Taking stock of online platform regulation

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11 July, 2016

Concluding the first half of 2016 and with the summer recess ahead, the Netherlands has now handed over the EU presidency to Slovakia; a good moment to take stock of European developments around online platform regulation.

Before recess, the European Commission published its policy-views for online platforms as part of its Digital Single Market Strategy. In general, the Commission seeks to steer clear of overly enthusiastically regulating platforms, choosing only to do so if it solves specific problems.

Additionally, the Commission has chosen not to change the current liability regime for intermediaries. In the policy agenda for the sharing economy, published early June, the Commission took the same line: regulating the sharing economy would come at the expense of the opportunities it provides.

The Commission’s decision can be considered a big win for the Dutch government which has strongly defended said position, offsetting German and French urges to regulate online platforms. The Dutch government wants to provide actors with ample space to innovate even if this affects vested interests. At the same, the Netherlands wants to ensure a level playing field which can be attained without regulatory intervention at EU level. In view of the Netherlands, if problems do emerge, they must be resolved locally. Exemplary are the Airbnb arrangements with Amsterdam.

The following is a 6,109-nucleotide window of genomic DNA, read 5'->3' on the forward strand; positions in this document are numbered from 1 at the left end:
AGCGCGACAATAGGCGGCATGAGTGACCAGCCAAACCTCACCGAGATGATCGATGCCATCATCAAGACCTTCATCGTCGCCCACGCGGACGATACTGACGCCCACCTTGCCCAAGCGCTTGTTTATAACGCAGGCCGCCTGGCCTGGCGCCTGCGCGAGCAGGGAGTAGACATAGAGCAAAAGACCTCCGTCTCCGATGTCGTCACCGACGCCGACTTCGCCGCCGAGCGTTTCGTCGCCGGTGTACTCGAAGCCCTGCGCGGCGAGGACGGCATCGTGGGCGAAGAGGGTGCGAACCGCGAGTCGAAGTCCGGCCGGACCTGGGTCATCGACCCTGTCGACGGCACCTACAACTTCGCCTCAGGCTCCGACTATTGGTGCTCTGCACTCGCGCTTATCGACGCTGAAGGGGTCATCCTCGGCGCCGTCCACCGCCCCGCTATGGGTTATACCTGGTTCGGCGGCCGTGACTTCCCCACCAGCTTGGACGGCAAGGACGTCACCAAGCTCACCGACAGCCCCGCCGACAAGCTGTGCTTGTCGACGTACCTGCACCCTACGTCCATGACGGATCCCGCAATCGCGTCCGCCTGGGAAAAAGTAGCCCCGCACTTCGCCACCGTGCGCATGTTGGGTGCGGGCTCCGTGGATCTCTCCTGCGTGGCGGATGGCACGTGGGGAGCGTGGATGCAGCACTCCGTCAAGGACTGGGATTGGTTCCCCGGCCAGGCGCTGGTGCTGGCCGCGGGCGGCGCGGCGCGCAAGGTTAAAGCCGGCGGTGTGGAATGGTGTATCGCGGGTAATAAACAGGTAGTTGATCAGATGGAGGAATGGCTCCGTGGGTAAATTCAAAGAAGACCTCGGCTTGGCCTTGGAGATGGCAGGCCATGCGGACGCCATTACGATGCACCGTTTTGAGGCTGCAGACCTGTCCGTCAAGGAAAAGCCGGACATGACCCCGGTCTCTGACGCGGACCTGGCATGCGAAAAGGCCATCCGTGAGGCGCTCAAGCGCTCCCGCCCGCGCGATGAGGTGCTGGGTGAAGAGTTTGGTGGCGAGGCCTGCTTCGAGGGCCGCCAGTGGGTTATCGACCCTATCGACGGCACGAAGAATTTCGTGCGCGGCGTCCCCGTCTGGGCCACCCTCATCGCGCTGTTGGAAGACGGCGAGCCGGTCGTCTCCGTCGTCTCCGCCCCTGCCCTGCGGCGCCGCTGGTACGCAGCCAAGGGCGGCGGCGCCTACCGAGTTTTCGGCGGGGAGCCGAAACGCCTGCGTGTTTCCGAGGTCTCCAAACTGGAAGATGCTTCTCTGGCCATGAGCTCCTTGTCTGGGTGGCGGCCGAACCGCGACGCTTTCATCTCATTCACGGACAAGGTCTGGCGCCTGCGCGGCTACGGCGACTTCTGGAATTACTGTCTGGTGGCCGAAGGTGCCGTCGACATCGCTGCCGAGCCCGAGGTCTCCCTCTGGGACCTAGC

While the above is good news for online platforms, three things should be noted:

  1. Peripheral legislation will introduce new rules for platforms. The NIS Directive – for instance – introduces a cybersecurity ‘duty of care’, and an obligation to report cyber security incidents for online marketplaces, search engines and cloud computing services. Meanwhile, the ePrivacy Directive (the cookie law) is being evaluated.
  2. The downside of the steering clear of EU legislation for online platofrms is that it leads to fragmentation. In the case of AirBnB for instance, this becomes a problem if the absence of uniform regulations forces it it to make agreements with all European cities.
  3. In the absence of EU regulation, Member States will take the initiative to curb or substantially regulate online platforms. Berlin banned Airbnb because of the housing market in the city, in France Uber is increasingly under pressure in favor of taxi drivers.

Concluding, online platforms clearly remain an important topic of discussion. More so as, with Brexit, the Netherlands loses an important ally in its fight against platform regulation. The Netherlands will now have to punch above its weight to further the interests of innovative internet services in the EU.

,

Bart Pegge

Director Public Affairs Practice

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